I Refuse To Wear A Label By Vincent Robar

“I refuse to wear a label”

by: Vincent Primavera

My life is one of many millions in the world; some consider me a bundle of excitement, laughs, and friendliness. But little does the world know, I am disabled. Here is my story.

I stand in a world where not many things make sense to me. My life was always a world of ups and downs; where the only thing that made sense to me was game shows; it was at that moment in time, that I knew I was autistic. When watching Wheel of Fortune one night before the millennium, I solved a puzzle with only two letters on the board, in the back of my head; I was astonished- then it occurred to me; I am a genius in the making.

In fourth grade while attending Hampton Bays Elementary, my family suffered a loss in our family. That was the day the twin towers collapsed; sadly we lost two cousins that day then it hit me; September 11th was the same number as if you wanted to dial a emergency. My powers of noticing even the smallest things became more and more extraordinary.  It was also in that year my parents noticed changes in me.  They figured it was the right time to tell me my IQ was through the roof, at 120.

It was too much to process at the time, being that I was only ten years old, but I guess it happens to most people. It felt like a giant punching glove smacking me in the face, telling me I was different then all the rest. It was in that year that I decided to be part of the Scrabble club. That is when I saw my gift in action. Ruling out the rest of the class with scores in the three hundred point range, my Hampton Bays School Scrabble teacher knew that I was the prophet to help the team out. In the last year of the Scrabble tournaments I was allowed to participate, our team mastered 13th out of the nation.

As time moved on , so did the school arrangement. My classes became difficult, and my grades were at 50-60; something had to be done. Luckily, my father was part of the board at Hampton Bays, so we got the transfer so my studies were now at BOCES. At the school, is where my second family was located. I will always be thankful for the years I was in there; they treated me like a human being and not just a name on a attendance sheet.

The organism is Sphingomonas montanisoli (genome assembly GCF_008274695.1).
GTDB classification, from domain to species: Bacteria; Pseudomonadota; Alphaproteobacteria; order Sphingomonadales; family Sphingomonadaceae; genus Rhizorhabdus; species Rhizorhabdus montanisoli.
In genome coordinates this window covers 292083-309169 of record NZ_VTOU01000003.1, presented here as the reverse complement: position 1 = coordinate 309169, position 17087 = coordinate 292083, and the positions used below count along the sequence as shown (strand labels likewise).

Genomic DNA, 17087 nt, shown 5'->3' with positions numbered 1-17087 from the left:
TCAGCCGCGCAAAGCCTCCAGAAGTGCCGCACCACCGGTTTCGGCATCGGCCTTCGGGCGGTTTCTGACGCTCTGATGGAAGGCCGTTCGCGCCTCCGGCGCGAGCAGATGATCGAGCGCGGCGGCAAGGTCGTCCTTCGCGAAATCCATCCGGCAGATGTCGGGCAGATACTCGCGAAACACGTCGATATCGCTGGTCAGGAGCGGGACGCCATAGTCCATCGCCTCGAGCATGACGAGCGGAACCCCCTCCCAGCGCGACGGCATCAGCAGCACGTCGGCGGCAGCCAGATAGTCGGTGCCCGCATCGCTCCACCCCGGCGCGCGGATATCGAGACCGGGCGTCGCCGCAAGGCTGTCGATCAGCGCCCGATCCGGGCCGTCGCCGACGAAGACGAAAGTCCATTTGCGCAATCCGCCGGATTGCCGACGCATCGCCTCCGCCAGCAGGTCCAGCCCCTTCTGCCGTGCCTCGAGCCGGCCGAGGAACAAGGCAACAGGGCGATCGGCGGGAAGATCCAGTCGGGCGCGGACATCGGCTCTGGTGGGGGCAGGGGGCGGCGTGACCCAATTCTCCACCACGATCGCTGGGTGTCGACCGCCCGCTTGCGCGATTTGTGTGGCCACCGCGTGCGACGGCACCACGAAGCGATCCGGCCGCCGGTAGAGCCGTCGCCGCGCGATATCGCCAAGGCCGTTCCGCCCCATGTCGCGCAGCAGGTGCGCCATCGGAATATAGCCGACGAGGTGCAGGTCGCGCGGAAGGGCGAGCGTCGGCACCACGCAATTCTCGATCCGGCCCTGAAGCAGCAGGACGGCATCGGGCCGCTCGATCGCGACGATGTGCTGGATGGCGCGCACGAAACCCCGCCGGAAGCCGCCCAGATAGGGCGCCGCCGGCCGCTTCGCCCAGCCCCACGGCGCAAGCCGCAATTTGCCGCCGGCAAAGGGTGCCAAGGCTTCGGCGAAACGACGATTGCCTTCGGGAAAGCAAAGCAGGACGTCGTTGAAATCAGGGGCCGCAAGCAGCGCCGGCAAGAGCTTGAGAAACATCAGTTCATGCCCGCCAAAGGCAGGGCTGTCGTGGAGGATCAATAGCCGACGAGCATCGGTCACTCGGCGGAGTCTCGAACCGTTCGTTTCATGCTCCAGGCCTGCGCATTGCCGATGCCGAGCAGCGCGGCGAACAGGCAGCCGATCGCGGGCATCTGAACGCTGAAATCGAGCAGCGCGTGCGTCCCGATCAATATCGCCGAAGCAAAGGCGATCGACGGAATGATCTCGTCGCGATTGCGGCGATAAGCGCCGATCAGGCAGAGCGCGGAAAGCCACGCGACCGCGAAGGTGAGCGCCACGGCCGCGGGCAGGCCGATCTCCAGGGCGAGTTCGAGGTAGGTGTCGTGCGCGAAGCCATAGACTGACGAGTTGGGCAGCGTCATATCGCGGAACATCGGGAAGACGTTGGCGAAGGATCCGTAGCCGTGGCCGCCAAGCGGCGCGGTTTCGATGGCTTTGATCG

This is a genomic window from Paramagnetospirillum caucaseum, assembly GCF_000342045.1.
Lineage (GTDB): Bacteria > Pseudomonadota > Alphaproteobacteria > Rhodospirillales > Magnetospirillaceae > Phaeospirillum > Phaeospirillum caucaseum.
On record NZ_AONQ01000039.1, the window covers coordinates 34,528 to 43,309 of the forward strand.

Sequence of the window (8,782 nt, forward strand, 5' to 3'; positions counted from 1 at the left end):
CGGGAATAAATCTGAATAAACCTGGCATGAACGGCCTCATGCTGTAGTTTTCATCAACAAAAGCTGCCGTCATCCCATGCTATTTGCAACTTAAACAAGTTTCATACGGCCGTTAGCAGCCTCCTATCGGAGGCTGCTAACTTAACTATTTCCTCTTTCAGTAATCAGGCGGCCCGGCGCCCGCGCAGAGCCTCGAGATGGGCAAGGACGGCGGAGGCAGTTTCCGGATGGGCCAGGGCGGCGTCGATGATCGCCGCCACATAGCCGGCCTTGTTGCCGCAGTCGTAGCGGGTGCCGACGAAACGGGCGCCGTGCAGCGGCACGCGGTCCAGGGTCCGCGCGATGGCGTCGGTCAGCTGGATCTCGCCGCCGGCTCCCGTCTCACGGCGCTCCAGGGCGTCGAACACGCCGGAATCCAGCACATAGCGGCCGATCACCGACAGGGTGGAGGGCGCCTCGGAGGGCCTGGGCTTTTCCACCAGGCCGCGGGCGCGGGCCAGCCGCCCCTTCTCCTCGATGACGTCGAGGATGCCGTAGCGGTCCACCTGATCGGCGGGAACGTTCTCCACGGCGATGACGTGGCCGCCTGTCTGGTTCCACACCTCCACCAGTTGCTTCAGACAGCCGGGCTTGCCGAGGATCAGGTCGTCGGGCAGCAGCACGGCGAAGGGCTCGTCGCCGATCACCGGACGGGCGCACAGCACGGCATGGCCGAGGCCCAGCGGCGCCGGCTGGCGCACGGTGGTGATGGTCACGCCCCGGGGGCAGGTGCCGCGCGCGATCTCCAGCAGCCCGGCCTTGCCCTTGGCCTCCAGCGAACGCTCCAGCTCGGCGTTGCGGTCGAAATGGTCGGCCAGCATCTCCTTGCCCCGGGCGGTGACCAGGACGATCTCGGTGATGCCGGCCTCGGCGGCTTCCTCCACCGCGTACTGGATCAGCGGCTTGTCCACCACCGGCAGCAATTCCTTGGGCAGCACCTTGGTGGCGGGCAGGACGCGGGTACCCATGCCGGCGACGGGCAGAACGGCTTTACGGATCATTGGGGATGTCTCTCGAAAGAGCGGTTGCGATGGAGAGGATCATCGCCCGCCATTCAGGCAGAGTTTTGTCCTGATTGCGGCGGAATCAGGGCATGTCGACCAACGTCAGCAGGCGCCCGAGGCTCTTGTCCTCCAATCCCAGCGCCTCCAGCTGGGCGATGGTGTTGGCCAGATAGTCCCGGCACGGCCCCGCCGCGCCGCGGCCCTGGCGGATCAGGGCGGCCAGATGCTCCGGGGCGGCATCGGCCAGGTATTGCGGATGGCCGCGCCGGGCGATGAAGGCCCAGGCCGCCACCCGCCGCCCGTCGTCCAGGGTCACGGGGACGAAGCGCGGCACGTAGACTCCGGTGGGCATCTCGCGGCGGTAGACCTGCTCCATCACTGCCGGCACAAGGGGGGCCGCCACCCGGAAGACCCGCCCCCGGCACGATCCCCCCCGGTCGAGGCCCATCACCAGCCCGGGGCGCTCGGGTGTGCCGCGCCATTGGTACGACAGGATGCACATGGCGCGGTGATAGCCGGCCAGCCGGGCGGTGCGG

In June 2010, I graduated from  BOCES with about twenty other students, holding in my emotions , knowing this will be the last time my eyes would ever see them again.  My life did get better though after that, because fifty of them sent me friend requests right after on a social network site; I knew in my heart that they still loved me as family, and they would never want to stop talking to me , but better things were in store.

In July 2011, Wheel of Fortune was on at the household. While I was sitting on the couch, it came to my attention that the million dollar wedge was not on the wheel.  I called the show hoping to hear a reply; and in no time at all, the phone call rings with the producer of the show calling me, saying I was one of three people to notice the mistake, and he sent a invitation for me to tryout for the show. At the tryout I was handed a test , and received nineteen out of twenty puzzles  correct.

This being said, I am very happy to be part of theEast End, and I’m happy to know I have my family to support me in all that I do, therefore, I will not wear a label!